How many instances, during the vast history of professional sports and pivotal playoff contests, have star players been hit with unexpected ailments on the day of a big game? Even just a few days ago, LeBron James was hit with paralyzing leg cramps – a pain so immense that the Miami Heat star was forced to sit on the bench during crunch time. But the list of handicapped star athletes really goes on and on, and while Jordan wasn’t the only one to climb triumphantly over an injury, he did it in such style that it transcends epic playoff game performances.
Images of MJ slumped over on the bench and appearing as sickly as we’ve ever seen the man are permanently imprinted in the history books of sports. Birthed from that memorable performance from seventeen years ago is one of the most familiar nicknames in Air Jordan history – the “Flu Game” aptly named by that classic 38-point performance. Let’s take a look back at what many call the best NBA Finals performance in history, and let us know what your personal memories are from that Bulls vs. Jazz showdown.
The 1997 NBA Finals was unquestionably the “fairest” fight that the Chicago Bulls had faced in the Finals thus far. The Utah Jazz were an offensive powerhouse led by Karl Malone, John Stockton, and a roster of role players that helped the squad to a then-franchise best 64 wins, . The defending Champs were already prepared to have their work cut out for them, but prior to the series, Michael was given an extra push of motivation.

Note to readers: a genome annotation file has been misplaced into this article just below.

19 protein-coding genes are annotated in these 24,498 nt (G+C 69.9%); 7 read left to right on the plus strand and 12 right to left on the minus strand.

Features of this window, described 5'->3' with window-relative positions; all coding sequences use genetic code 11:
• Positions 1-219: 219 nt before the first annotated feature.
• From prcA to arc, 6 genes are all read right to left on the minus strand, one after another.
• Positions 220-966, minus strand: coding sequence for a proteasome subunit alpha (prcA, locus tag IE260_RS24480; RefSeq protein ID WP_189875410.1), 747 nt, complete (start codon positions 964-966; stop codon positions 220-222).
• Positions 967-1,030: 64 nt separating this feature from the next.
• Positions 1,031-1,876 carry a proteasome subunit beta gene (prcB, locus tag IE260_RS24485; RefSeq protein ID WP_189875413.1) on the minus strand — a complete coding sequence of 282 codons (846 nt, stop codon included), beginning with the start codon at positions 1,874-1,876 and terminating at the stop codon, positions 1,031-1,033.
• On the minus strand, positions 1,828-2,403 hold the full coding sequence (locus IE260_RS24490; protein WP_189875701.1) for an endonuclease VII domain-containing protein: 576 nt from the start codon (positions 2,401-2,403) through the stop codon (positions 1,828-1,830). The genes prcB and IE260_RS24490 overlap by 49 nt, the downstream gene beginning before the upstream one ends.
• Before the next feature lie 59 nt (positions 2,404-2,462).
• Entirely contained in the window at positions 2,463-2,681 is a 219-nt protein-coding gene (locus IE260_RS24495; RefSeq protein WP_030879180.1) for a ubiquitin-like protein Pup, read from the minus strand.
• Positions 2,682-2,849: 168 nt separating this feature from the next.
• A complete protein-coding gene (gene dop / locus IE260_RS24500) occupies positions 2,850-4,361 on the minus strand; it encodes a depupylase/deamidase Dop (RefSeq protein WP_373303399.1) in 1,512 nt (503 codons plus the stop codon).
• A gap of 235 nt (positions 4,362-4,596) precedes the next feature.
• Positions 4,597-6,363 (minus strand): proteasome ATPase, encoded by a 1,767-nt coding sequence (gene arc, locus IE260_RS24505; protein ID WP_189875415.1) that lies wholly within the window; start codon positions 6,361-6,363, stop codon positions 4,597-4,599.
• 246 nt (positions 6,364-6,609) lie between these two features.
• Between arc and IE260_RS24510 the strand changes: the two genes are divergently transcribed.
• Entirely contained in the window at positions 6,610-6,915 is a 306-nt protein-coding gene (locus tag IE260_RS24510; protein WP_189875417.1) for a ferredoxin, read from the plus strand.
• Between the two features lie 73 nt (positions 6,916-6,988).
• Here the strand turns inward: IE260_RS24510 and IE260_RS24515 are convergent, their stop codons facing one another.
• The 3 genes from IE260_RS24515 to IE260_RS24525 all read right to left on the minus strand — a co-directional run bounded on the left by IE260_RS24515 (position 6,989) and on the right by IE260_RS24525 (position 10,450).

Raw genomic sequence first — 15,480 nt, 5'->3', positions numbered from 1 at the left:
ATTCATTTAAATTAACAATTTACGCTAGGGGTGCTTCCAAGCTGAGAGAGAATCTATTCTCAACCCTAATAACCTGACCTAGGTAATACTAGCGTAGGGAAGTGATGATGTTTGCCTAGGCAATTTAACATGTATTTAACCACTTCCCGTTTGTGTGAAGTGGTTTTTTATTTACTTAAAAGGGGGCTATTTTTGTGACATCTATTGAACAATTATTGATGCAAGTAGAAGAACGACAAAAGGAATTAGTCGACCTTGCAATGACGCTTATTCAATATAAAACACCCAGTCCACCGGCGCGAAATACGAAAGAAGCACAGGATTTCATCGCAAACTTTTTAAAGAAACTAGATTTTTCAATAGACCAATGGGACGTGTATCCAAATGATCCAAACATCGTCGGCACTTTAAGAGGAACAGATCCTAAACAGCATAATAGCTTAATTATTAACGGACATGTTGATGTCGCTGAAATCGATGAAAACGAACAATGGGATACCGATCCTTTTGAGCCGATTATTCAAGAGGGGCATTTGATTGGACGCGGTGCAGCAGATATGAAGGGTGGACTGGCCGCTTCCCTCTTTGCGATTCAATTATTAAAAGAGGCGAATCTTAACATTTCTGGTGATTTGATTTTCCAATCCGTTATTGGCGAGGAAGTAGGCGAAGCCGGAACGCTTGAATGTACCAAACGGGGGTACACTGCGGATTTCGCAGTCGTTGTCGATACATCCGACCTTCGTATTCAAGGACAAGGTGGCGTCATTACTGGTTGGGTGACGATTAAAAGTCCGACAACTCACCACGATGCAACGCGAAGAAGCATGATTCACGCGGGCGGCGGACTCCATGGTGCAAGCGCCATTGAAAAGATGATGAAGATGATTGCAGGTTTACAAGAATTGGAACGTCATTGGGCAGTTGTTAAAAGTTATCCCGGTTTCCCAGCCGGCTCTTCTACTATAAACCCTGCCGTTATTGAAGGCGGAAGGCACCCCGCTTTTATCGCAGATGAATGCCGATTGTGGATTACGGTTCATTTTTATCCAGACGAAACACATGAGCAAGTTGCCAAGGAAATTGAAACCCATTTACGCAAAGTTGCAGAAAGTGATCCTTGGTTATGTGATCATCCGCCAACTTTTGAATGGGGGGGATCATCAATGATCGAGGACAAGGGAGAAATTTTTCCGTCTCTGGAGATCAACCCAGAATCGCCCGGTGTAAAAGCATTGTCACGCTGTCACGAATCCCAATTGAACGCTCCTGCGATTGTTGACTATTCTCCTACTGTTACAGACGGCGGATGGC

A few days before the Finals tipped off, the NBA named Karl Malone as the league’s MVP – an award that many to this day believe should have gone to Michael. Malone’s stats were incredible, but Jordan’s were, well, Jordan-esque, and the Bulls won an astounding 69 games while missing two key players to injury for a good chunk of the season. It’s tough to say that an accomplished player like MJ had something to prove, but maybe it was that extra chip on his shoulder that gave him the necessary fuel to win a fifth title.
The first game of the ’97 Finals went at an unexpected pace as the two teams, who lead the NBA in points per game, were deeply entrenched in defensive battles. With under ten seconds left in the game, the Jazz had an opportunity to break the tie and take a late lead, and with their best player headed to the free-throw line, the visiting team was poised to steal a victory on the road. Prior to Malone’s free-throw attempts came Scottie Pippen’s famous “The Mailman doesn’t deliver on Sundays” (Game 1 was on a Sunday), and shockingly, the MVP, who thrived at the charity stripe all season, missed both. The advantage swiftly swung back to the Bulls; with the ball in MJ’s hands, the game ended in typical fashion for Chicago, which won the game on Jordan’s buzzer-beating 20-foot jumper. Jordan celebrated calmly, holding his fist in the air. Would every game be this close? Would his heroics be needed every night?